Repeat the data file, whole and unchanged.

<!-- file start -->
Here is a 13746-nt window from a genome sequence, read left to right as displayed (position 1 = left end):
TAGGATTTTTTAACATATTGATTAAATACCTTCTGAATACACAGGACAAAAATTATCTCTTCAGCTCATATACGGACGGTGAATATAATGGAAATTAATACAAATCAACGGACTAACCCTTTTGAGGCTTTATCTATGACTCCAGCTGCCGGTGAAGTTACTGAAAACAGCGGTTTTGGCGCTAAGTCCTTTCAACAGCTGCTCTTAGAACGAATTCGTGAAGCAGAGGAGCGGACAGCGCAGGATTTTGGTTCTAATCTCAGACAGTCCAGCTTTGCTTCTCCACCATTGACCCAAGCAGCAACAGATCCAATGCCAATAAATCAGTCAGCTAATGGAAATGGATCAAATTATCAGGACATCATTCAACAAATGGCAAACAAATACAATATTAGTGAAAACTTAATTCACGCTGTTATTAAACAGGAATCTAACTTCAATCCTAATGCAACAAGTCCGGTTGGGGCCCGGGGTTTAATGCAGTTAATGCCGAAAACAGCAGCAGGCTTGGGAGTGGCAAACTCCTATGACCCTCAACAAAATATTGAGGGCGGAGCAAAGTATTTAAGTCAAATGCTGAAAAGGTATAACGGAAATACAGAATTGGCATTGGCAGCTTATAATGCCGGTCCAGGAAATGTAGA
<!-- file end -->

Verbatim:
Here is a 13746-nt window from a genome sequence, read left to right as displayed (position 1 = left end):
TAGGATTTTTTAACATATTGATTAAATACCTTCTGAATACACAGGACAAAAATTATCTCTTCAGCTCATATACGGACGGTGAATATAATGGAAATTAATACAAATCAACGGACTAACCCTTTTGAGGCTTTATCTATGACTCCAGCTGCCGGTGAAGTTACTGAAAACAGCGGTTTTGGCGCTAAGTCCTTTCAACAGCTGCTCTTAGAACGAATTCGTGAAGCAGAGGAGCGGACAGCGCAGGATTTTGGTTCTAATCTCAGACAGTCCAGCTTTGCTTCTCCACCATTGACCCAAGCAGCAACAGATCCAATGCCAATAAATCAGTCAGCTAATGGAAATGGATCAAATTATCAGGACATCATTCAACAAATGGCAAACAAATACAATATTAGTGAAAACTTAATTCACGCTGTTATTAAACAGGAATCTAACTTCAATCCTAATGCAACAAGTCCGGTTGGGGCCCGGGGTTTAATGCAGTTAATGCCGAAAACAGCAGCAGGCTTGGGAGTGGCAAACTCCTATGACCCTCAACAAAATATTGAGGGCGGAGCAAAGTATTTAAGTCAAATGCTGAAAAGGTATAACGGAAATACAGAATTGGCATTGGCAGCTTATAATGCCGGTCCAGGAAATGTAGA